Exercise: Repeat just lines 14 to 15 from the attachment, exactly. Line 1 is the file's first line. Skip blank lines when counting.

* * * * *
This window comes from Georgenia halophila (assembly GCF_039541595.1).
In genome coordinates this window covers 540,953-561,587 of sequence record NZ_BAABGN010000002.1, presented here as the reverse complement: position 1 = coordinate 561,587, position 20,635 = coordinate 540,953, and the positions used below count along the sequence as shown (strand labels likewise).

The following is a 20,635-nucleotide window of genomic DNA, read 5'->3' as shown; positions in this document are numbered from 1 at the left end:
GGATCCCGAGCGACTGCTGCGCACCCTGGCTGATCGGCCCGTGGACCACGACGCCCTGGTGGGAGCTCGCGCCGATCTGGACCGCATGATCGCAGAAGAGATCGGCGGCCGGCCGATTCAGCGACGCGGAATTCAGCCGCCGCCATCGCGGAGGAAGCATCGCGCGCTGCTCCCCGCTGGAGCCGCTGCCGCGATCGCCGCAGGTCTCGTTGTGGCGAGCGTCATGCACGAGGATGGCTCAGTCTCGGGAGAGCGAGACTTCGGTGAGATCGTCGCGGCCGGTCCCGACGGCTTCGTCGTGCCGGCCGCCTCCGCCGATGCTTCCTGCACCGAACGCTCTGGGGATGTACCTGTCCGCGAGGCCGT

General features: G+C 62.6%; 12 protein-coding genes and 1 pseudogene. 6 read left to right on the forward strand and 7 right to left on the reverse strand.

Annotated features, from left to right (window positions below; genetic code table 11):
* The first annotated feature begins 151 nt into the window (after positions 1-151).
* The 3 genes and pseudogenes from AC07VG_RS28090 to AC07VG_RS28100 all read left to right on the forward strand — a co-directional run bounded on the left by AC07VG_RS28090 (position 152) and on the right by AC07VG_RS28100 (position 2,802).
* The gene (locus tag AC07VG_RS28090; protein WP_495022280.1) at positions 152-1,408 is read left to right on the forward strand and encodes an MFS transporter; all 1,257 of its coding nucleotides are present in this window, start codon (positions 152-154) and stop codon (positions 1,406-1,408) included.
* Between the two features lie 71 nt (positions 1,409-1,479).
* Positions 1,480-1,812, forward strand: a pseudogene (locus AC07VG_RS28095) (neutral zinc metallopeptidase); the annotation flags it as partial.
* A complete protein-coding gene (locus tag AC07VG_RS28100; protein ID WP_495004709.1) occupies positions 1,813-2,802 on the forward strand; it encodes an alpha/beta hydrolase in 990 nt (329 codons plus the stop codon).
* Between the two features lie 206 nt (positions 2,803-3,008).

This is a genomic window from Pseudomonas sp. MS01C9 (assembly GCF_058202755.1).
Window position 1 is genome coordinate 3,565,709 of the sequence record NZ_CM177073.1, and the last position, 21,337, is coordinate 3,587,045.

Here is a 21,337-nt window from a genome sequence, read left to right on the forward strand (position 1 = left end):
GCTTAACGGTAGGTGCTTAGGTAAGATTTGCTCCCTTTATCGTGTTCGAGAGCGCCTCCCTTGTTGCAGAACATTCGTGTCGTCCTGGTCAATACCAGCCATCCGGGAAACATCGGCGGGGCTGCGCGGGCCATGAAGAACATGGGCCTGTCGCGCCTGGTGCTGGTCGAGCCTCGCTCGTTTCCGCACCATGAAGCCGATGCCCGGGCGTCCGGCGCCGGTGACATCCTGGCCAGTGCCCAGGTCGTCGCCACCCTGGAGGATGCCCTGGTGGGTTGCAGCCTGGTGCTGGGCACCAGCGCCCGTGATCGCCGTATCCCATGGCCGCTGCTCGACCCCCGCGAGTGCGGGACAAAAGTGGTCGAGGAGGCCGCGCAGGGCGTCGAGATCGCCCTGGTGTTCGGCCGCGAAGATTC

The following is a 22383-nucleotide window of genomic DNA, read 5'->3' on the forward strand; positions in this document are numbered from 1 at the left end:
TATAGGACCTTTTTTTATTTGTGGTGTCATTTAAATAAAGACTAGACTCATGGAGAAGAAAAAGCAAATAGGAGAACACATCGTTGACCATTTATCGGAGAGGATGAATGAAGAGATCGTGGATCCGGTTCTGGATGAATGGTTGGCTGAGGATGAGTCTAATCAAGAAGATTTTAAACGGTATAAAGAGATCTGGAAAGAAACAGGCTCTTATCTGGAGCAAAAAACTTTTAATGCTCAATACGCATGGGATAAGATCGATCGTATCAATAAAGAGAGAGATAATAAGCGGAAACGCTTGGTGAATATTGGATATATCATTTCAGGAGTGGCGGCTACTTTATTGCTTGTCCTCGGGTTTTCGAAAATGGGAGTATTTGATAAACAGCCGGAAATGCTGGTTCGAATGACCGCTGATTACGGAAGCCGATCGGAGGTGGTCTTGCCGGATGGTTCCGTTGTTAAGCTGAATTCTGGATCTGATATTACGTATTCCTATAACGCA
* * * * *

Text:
This is a genomic window from Pseudomonas sp. MS01C9 (assembly GCF_058202755.1).
Window position 1 is genome coordinate 3,565,709 of the sequence record NZ_CM177073.1, and the last position, 21,337, is coordinate 3,587,045.